With World War II still burning up the charts as the war people are most likely to watch exhaustive documentaries of and play video games about, it's only natural that we see another take on the airborne conflicts of the war's Pacific theater. Ubisoft's Heroes of the Pacific is such a game, and it combines well-conceived controls and gameplay with solid visuals and audio. It's not the sort of thing that's likely to knock your socks off, but if you've been watching a lot of The History Channel lately and you're not after a frustratingly realistic flight model, Heroes is a good package.
The game's main mode is a campaign that puts you in the role of a Navy flyboy named Crowe, who, along with his brother, signs up for military service and gets caught up in the Japanese sneak attack on Pearl Harbor. You get up in the air and make it out of there alive, taking down planes in what is essentially a tutorial mission. Your brother, however, isn't so lucky and gets killed when his ship is sunk by Zeroes. This plot development is an attempt to make it personal and leads to some confrontations with the squadron responsible for the attack a little later on. From there, the game works in chronological order, taking you through many of the region's major battles and, from time to time, cutting in with stock World War II footage. You'll help evacuate Wake Island, partake in battles at Midway, and so on. While light on cursing, the game does attempt to use period-accurate dialogue, but all this boils down to is hearing the term "Japs" over and over again.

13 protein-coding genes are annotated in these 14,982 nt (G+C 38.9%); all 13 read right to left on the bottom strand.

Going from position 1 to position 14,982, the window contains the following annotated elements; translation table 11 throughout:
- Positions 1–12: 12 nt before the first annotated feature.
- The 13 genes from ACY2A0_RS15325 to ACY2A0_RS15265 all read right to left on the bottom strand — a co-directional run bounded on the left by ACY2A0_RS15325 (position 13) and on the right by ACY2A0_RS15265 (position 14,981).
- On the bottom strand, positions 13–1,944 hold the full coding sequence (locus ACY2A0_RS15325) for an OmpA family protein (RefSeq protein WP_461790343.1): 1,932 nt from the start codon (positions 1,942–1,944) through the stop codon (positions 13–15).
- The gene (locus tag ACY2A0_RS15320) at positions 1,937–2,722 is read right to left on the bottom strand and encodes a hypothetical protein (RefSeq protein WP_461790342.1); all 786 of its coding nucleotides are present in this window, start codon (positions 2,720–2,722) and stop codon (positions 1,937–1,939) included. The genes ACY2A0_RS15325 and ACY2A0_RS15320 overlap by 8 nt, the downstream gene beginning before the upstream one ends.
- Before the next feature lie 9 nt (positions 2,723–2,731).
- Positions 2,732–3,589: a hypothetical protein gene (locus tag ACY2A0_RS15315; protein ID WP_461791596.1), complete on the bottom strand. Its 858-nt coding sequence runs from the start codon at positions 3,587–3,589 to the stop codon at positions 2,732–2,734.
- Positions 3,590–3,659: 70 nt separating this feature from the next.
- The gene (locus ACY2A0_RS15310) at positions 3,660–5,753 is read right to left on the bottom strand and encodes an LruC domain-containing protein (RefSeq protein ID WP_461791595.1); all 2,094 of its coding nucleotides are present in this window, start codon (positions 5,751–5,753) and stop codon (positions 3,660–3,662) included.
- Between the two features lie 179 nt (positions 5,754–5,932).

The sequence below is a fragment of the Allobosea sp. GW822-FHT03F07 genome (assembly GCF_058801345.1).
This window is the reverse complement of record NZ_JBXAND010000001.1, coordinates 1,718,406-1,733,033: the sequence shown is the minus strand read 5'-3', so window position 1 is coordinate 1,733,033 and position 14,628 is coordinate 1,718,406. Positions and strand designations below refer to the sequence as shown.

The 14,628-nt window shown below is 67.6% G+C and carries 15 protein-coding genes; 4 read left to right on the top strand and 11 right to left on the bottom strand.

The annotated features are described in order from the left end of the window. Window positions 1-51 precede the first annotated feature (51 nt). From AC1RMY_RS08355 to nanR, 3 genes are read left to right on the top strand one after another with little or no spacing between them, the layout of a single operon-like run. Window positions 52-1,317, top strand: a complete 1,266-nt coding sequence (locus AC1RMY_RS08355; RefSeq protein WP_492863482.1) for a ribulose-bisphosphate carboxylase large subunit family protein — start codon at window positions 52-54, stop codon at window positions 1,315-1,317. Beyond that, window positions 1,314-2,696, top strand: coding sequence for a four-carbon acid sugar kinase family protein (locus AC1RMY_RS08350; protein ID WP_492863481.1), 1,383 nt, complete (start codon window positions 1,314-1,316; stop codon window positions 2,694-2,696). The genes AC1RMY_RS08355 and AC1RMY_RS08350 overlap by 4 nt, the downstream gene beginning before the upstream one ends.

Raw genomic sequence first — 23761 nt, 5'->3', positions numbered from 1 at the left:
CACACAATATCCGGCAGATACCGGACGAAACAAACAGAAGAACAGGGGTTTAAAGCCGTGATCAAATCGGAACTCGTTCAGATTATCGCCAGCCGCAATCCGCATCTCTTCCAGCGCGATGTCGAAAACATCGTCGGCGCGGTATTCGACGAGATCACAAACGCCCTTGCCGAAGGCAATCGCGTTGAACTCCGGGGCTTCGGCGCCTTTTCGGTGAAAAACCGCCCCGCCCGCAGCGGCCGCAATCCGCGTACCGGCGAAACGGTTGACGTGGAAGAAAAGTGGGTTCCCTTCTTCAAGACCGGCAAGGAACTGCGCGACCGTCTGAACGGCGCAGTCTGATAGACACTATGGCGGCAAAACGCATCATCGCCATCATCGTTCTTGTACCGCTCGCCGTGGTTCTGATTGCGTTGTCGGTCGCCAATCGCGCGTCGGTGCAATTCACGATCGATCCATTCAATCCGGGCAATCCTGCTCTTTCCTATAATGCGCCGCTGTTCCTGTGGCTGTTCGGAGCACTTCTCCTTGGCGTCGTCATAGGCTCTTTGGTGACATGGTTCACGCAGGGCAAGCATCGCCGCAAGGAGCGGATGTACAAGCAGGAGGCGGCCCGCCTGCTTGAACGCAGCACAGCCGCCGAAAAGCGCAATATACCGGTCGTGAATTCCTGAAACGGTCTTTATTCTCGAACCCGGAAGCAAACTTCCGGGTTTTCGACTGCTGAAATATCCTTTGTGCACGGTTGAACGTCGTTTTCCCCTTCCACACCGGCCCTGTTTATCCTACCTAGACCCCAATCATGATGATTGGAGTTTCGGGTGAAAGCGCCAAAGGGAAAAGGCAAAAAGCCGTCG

While you'll do most of your flying in light, maneuverable fighters, you'll also fly dive-bombers, torpedo planes, and heavy bombers at various points in the campaign. Often, dropping ordnance on enemy targets is one of the least exciting parts of a game like this. But Heroes of the Pacific handles bomb dropping and torpedo launching very well, which makes these activities a lot of fun. Onscreen indicators appear when you're preparing to drop, and they light up green when, for instance, you've gotten low enough to launch a torpedo or have tilted down to the proper angle to do a little dive-bombing.
The game's campaign seems like it has a lot to it, but the default difficulty is such a breeze that anyone with basic dogfighting skills will probably cruise through in a day or two. There are four difficulty settings in all, so by all means, turn things up a bit. It never gets fiendishly difficult, but you'll certainly find the higher settings to be tougher. The game's difficulty is also a bit different depending on how you're controlling the action. As a game that was also released on consoles, it feels like it was made for a gamepad, preferably one with two analog sticks. It's possible to play with the mouse and keyboard, also. The control schemes for these are functional, but the control isn't as satisfying.